Château Pierre-Bise

Country: France
Region: Anjou, Loire Valley

Claude Papin took over his family’s estate in 1990 along with his wife, Joelle Papin-Chevalier. Since then, they have become the most polemic defenders of the Anjou terroir, being perhaps unsurprisingly very good friends with Marcel Deiss from Alsace.

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They control over 54 hectares of vines, producing a vast array of single vineyard whites, reds and sweet wines. However, it is his sweet wines for which he is most famous, and in particular those from the Côteaux du Layon. As the former President of the Quarts de Chaumes Syndicat and the head of the Centre Technique Interprofessionnel de la Vigne et du Vin, he has been a powerful advocate and the leading force behind the INAO’s decision to bestow the Quarts de Chaume with grand cru status and the Coteaux du Layon with premier cru status in 2011.

Viticulture & Winemaking

With morning mists, plenty of sun and a perpetual breeze along the sleepy Layon, conditions are ideal for the development of botrytis, the noble rot that turns Chenin Blanc into liquid gold. While they use many organic and biodynamic practices in their vineyards, they would more likely describe their vineyard practices as lute raisonnée, believing that some vine treatments, when used in moderation, can be extremely helpful in staving off vine disease and mildew. Growing under such conditions can be a tricky balance, and the Papins are careful to pick the grapes when they reach optimal maturity. At this point, it becomes a wait-and-see game for botrytis to begin forming. They believe that if the process is too prolonged, the sugar levels begin to mask the nuances of terroir in the wines. That is why Claude and his sons make regular passes through the vineyards over two months, so that they pick the grapes at just the right moment. Their soils are composed of schist, quartz and spilite—an oceanic basalt.

Generalising, for the white wines the freshly-picked fruit is pressed using pneumatic equipment with a small addition of sulphites at this moment. The juice is allowed to settle and then fermented in a mix of older wooden vessels, typically large foudres, with overspill being vinified in 400-litre barrels. Reds are of course destemmed, the fruit macerated with the juice. In recent years, the Papin family have also added eight 10-hectolitre sandstone jarres to the mix as well. A little stainless steel is also used. As you would expect there is no role for added sugar, enzymes or yeasts. Thereafter there are no further sulphite additions during the élevage, so many of the wines, not just red but white, undergo malolactic fermentation. Some dry whites are influenced by botrytis as well (not that unusual in Anjou – it requires a huge amount of effort to produce a botrytis-free wine), another factor which can make for a very distinctive style which might not, in some cases, be to everybody’s taste. The élevage takes place in the same range of vessels employed for the fermentation. The wines see a second dose of sulphites before bottling.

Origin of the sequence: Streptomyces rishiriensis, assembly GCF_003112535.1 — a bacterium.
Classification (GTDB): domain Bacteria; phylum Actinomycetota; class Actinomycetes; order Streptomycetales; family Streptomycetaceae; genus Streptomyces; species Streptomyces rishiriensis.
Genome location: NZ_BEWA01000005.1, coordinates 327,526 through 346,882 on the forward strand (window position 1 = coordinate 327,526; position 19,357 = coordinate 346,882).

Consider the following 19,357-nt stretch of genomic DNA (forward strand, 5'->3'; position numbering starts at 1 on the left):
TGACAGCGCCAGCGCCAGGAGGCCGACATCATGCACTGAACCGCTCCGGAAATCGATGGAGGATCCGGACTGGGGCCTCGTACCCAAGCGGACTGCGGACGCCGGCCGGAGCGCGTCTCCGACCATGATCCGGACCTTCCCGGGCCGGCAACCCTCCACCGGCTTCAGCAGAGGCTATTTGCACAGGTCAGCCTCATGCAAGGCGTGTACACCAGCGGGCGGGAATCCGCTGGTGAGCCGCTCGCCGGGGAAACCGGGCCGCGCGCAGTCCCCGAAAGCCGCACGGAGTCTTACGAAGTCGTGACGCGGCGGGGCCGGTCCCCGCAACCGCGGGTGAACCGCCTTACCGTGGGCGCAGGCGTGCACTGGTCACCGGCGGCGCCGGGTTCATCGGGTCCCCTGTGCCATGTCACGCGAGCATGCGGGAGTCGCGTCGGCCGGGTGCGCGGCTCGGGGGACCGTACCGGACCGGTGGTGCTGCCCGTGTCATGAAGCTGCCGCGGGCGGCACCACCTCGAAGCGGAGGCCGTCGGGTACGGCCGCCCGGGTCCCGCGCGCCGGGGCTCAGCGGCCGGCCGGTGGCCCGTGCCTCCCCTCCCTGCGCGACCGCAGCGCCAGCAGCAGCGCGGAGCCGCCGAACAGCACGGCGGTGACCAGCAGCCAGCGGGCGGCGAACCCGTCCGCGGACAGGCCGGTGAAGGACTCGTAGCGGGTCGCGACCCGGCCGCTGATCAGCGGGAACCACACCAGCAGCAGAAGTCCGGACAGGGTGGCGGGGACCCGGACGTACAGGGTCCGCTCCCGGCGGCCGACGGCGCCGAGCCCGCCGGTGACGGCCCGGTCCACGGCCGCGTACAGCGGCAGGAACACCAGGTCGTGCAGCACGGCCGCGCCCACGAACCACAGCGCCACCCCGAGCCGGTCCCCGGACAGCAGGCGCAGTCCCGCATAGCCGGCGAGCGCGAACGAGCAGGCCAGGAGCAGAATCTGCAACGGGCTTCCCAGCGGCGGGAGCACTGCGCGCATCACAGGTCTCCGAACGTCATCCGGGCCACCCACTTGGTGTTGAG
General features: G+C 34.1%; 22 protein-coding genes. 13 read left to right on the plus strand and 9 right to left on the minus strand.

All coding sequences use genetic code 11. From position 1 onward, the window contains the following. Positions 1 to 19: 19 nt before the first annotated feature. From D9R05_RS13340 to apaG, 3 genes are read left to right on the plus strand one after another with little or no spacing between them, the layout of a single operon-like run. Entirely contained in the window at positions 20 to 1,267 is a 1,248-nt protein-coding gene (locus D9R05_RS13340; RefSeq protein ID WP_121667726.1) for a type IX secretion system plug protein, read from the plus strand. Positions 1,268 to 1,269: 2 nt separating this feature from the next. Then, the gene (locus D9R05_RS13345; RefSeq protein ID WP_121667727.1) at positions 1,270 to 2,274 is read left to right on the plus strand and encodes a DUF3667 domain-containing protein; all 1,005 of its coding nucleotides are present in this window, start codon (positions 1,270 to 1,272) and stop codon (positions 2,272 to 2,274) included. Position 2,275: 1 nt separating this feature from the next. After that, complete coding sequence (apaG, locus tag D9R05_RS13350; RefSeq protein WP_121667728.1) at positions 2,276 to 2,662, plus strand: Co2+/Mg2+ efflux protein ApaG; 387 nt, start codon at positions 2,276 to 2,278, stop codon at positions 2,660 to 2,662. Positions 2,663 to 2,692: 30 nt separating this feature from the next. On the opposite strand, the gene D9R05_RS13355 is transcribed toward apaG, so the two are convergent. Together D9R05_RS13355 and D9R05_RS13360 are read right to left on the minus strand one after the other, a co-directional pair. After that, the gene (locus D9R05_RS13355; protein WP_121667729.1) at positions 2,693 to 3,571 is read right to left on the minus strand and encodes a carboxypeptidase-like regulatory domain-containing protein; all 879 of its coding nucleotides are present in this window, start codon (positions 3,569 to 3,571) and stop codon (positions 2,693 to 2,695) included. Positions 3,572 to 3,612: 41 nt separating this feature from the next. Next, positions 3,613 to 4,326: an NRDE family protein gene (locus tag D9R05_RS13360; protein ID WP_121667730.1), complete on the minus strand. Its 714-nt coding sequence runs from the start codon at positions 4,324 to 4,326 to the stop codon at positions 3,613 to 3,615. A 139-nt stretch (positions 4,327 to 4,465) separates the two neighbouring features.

The South-West orientation of the vines in the Coteaux du Layon, combined with the natural morning mists that come off the Layon leads to a natural onset of botrytis. Papin harvests continually over two months, taking only the grapes that are at their peak of botrytisation on each of several passes that he makes for each row of vines. He then naturally ferments as slowly as possible, without the addition of sugar, in order to keep as much purity of expression as he can. This gives wines that have a great balance of sweetness and acidity without any of the bad Chenin odours that can be seen in other less carefully cared for wines.

In late 2011 Papin’s ongoing efforts to see greater recognition of the sweet wines of Anjou were rewarded, with the approval of Grand Cru status for Quarts de Chaume (making it the first Grand Cru in the Loire) and Premier Cru status for Coteaux du Layon.

As Andrew Jefford in “The New France” says of the Coteaux du Layon Beaulieu Rouannières:

Grown on volcanic spilite which seems to add delicious marzipan dimensions, and provide both unctuous glycerol and ample ripe acidity.